• Video based animation
  • HTML5 (web based) animation
  • Animated GIFs

When looking at the source material I will first plan the animation in my head, and will usually know right away which type of animation will be most appropriate for the job. For example, if there are any user interactions to be included then an HTML5 animation would allow for that, but if there is the need for some organic shapes then that would suit a video based animation better.

Planning and Storyboarding
When visualising an animation, I plan the animation as a whole from the start, rather than tackling it scene-by-scene as this gives a more natural and entertaining feel to the end result.

Once I’m happy that I have a good understanding of the content I will then create a series of illustrations as a storyboard and send this as a PDF for review.

Storyboarding example

I then discuss with the subject specialist which techniques will work best for the application, and raise any concerns. I can then start the animation process.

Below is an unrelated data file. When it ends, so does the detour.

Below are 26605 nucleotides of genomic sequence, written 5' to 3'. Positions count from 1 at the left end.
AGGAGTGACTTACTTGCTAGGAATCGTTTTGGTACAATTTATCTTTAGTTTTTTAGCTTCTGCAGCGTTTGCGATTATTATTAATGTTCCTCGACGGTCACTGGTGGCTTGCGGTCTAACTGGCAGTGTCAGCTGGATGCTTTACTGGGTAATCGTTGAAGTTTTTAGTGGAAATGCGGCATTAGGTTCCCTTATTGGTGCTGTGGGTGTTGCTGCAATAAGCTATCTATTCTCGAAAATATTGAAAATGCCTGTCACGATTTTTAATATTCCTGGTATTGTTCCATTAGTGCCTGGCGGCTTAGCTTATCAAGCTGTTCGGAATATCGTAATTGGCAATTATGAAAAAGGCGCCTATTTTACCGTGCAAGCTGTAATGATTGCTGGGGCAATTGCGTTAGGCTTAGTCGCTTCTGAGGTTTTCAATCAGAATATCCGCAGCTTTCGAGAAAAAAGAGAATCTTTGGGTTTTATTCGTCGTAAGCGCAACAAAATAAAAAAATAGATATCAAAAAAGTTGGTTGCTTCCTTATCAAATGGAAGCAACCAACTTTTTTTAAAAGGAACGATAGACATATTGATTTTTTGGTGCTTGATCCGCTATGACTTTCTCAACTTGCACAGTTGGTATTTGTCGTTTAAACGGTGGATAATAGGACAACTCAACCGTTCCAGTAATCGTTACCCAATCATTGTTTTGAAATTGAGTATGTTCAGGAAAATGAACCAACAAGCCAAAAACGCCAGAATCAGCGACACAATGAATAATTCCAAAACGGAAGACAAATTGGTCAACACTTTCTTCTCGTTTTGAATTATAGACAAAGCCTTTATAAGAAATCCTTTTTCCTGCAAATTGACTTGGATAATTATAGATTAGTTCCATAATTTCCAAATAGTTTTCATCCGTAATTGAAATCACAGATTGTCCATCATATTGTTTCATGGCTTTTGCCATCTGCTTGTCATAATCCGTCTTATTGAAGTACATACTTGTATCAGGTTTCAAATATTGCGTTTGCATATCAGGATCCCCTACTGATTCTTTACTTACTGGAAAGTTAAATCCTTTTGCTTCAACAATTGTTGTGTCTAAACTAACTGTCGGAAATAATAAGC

Creating the animation
Getting things right at the concept and storyboard stage is critical and can save a lot of time, compared to how much of a time investment it can be if you have to re-do a large part of the animation.

However, understanding that I may not get the content perfect in the first draft every time, I structure my files in a way that changes can be made with minimal disruption to the rest of the timeline. This is achieved by both layering up the source Illustrator files and also separating the key points of the main composition timeline into separate sub-compositions. That way I can work on a small section without knocking everything else out of sync.

Obviously, every project is different but by focusing on the movements involved, the flow between the scenes and the basic animation principles I begin the sequence (as you may have guessed) from the start and work on each stage in sequence. This is important because elements will often carry through from one scene to another so duplication can be avoided.